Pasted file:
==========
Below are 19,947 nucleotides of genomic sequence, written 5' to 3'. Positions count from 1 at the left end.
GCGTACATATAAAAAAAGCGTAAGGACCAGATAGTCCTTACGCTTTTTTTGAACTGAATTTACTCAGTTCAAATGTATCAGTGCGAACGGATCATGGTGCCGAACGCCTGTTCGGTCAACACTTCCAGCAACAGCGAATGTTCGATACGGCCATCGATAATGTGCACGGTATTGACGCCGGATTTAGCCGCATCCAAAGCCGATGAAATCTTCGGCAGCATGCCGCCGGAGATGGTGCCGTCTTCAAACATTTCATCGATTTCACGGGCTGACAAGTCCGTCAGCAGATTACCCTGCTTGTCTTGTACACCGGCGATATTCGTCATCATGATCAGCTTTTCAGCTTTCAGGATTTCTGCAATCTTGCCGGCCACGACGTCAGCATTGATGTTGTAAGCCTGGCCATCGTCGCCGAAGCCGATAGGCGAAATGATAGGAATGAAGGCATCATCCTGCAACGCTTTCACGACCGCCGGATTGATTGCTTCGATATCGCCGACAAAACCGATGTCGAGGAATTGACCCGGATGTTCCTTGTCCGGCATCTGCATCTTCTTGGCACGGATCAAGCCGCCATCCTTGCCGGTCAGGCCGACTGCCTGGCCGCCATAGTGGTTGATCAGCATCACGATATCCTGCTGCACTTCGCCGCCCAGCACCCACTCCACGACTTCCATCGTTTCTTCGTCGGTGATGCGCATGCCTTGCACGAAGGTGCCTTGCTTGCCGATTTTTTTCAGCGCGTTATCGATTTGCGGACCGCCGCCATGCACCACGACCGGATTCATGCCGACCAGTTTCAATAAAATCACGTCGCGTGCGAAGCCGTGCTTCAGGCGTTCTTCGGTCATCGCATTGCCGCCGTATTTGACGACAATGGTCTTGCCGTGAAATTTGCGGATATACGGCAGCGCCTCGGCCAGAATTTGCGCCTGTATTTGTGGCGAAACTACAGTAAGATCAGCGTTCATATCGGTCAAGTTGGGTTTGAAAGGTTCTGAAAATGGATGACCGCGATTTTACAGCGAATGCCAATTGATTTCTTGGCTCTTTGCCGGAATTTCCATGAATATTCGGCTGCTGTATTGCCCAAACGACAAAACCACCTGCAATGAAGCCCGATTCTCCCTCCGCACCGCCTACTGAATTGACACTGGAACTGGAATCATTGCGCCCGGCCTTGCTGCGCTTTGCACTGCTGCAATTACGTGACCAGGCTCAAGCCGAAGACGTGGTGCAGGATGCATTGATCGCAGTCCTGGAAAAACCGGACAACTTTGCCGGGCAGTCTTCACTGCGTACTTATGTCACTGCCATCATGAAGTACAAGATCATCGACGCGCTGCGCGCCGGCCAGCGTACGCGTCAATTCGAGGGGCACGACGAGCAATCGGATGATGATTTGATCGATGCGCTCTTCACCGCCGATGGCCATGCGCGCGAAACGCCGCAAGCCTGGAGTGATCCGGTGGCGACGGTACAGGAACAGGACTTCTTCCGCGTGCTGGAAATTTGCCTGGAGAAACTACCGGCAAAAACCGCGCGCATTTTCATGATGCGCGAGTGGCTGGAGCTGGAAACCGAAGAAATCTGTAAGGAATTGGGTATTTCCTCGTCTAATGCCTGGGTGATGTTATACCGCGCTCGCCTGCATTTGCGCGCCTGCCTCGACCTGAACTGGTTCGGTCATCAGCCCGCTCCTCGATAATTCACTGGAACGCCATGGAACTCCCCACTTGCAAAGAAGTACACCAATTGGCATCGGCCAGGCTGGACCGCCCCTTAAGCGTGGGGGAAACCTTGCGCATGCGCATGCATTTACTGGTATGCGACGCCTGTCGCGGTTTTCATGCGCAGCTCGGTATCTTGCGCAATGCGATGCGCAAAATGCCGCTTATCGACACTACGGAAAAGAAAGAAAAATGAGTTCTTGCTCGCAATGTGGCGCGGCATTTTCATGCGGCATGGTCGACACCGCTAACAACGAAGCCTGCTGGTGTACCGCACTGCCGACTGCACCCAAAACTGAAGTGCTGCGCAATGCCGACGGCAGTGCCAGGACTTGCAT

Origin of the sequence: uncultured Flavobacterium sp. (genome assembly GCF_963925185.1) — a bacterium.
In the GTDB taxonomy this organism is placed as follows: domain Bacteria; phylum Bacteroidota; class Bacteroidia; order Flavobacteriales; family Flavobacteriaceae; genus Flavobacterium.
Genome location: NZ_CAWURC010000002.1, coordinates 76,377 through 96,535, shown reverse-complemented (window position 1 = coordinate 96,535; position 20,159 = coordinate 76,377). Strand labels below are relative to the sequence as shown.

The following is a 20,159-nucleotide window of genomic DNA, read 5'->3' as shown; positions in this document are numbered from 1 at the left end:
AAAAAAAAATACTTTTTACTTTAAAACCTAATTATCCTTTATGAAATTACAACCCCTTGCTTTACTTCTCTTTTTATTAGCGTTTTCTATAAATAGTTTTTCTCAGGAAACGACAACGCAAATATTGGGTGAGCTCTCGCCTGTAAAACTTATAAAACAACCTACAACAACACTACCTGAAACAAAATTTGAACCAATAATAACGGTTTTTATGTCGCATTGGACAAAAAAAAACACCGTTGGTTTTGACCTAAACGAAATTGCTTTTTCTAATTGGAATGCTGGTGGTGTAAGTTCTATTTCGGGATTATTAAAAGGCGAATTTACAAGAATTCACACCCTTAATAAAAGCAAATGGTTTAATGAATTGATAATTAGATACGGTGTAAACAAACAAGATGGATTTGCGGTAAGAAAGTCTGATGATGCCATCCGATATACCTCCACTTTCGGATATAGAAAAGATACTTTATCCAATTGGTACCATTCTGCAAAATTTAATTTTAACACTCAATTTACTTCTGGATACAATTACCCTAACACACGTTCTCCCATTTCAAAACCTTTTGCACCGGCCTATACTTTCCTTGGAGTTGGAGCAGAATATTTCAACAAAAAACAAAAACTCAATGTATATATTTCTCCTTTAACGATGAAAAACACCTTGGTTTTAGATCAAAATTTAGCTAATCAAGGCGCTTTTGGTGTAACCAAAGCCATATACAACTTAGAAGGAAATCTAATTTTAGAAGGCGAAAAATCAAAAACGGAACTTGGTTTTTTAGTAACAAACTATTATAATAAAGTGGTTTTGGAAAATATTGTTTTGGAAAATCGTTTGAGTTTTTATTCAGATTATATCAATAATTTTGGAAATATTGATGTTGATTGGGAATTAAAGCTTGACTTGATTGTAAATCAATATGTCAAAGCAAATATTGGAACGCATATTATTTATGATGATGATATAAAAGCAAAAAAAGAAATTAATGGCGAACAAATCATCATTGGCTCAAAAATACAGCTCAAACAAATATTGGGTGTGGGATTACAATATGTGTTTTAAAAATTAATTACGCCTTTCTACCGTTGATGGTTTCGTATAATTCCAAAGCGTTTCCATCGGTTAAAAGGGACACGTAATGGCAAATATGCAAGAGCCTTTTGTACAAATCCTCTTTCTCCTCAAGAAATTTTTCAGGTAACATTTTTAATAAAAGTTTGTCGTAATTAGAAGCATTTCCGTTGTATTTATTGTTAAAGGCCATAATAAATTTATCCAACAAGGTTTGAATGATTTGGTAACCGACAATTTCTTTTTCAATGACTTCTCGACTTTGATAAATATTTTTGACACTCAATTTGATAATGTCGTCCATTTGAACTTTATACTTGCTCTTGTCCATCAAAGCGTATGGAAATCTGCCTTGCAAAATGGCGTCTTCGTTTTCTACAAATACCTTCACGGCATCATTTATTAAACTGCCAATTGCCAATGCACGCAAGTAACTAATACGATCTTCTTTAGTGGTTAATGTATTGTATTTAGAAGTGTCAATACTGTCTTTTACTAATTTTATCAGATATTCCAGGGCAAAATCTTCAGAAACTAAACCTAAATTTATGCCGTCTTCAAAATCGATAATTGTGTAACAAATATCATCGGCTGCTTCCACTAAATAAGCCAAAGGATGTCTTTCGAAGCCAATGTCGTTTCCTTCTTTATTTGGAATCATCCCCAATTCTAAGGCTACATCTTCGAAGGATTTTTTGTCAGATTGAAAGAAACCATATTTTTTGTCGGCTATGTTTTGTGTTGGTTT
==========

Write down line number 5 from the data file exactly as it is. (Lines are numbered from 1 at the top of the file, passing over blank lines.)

Genome location: NZ_CAWURC010000002.1, coordinates 76,377 through 96,535, shown reverse-complemented (window position 1 = coordinate 96,535; position 20,159 = coordinate 76,377). Strand labels below are relative to the sequence as shown.